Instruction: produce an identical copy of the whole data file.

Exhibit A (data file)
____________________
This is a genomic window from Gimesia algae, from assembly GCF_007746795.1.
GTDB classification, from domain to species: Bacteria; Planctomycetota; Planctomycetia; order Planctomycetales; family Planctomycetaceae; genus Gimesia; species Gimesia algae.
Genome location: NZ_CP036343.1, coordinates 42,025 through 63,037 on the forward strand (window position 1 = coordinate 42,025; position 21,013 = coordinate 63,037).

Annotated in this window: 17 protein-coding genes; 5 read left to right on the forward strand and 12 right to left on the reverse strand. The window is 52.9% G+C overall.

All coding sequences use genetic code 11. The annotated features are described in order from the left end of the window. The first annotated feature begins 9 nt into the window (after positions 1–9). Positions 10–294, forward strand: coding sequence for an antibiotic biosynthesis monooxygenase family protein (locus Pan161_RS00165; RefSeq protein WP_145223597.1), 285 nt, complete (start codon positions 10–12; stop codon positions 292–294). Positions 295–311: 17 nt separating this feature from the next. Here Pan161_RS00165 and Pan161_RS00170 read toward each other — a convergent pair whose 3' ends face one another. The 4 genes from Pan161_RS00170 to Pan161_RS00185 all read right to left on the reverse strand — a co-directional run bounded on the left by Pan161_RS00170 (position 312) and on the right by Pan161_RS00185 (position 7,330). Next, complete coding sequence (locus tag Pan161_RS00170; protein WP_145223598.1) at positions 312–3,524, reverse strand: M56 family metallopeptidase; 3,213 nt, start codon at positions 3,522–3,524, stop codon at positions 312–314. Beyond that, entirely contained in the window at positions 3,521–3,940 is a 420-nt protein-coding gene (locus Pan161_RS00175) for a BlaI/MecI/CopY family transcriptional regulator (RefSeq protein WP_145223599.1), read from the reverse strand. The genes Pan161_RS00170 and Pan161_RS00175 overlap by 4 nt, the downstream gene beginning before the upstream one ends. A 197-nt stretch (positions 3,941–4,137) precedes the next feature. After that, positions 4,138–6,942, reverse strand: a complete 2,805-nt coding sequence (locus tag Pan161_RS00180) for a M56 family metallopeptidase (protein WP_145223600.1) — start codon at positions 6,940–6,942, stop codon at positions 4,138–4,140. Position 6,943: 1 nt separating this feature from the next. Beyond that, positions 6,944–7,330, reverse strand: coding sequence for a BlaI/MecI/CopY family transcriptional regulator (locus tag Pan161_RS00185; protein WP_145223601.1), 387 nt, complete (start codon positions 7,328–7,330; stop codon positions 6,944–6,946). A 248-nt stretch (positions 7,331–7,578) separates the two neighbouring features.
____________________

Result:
This is a genomic window from Gimesia algae, from assembly GCF_007746795.1.
GTDB classification, from domain to species: Bacteria; Planctomycetota; Planctomycetia; order Planctomycetales; family Planctomycetaceae; genus Gimesia; species Gimesia algae.
Genome location: NZ_CP036343.1, coordinates 42,025 through 63,037 on the forward strand (window position 1 = coordinate 42,025; position 21,013 = coordinate 63,037).

Annotated in this window: 17 protein-coding genes; 5 read left to right on the forward strand and 12 right to left on the reverse strand. The window is 52.9% G+C overall.

All coding sequences use genetic code 11. The annotated features are described in order from the left end of the window. The first annotated feature begins 9 nt into the window (after positions 1–9). Positions 10–294, forward strand: coding sequence for an antibiotic biosynthesis monooxygenase family protein (locus Pan161_RS00165; RefSeq protein WP_145223597.1), 285 nt, complete (start codon positions 10–12; stop codon positions 292–294). Positions 295–311: 17 nt separating this feature from the next. Here Pan161_RS00165 and Pan161_RS00170 read toward each other — a convergent pair whose 3' ends face one another. The 4 genes from Pan161_RS00170 to Pan161_RS00185 all read right to left on the reverse strand — a co-directional run bounded on the left by Pan161_RS00170 (position 312) and on the right by Pan161_RS00185 (position 7,330). Next, complete coding sequence (locus tag Pan161_RS00170; protein WP_145223598.1) at positions 312–3,524, reverse strand: M56 family metallopeptidase; 3,213 nt, start codon at positions 3,522–3,524, stop codon at positions 312–314. Beyond that, entirely contained in the window at positions 3,521–3,940 is a 420-nt protein-coding gene (locus Pan161_RS00175) for a BlaI/MecI/CopY family transcriptional regulator (RefSeq protein WP_145223599.1), read from the reverse strand. The genes Pan161_RS00170 and Pan161_RS00175 overlap by 4 nt, the downstream gene beginning before the upstream one ends. A 197-nt stretch (positions 3,941–4,137) precedes the next feature. After that, positions 4,138–6,942, reverse strand: a complete 2,805-nt coding sequence (locus tag Pan161_RS00180) for a M56 family metallopeptidase (protein WP_145223600.1) — start codon at positions 6,940–6,942, stop codon at positions 4,138–4,140. Position 6,943: 1 nt separating this feature from the next. Beyond that, positions 6,944–7,330, reverse strand: coding sequence for a BlaI/MecI/CopY family transcriptional regulator (locus tag Pan161_RS00185; protein WP_145223601.1), 387 nt, complete (start codon positions 7,328–7,330; stop codon positions 6,944–6,946). A 248-nt stretch (positions 7,331–7,578) separates the two neighbouring features.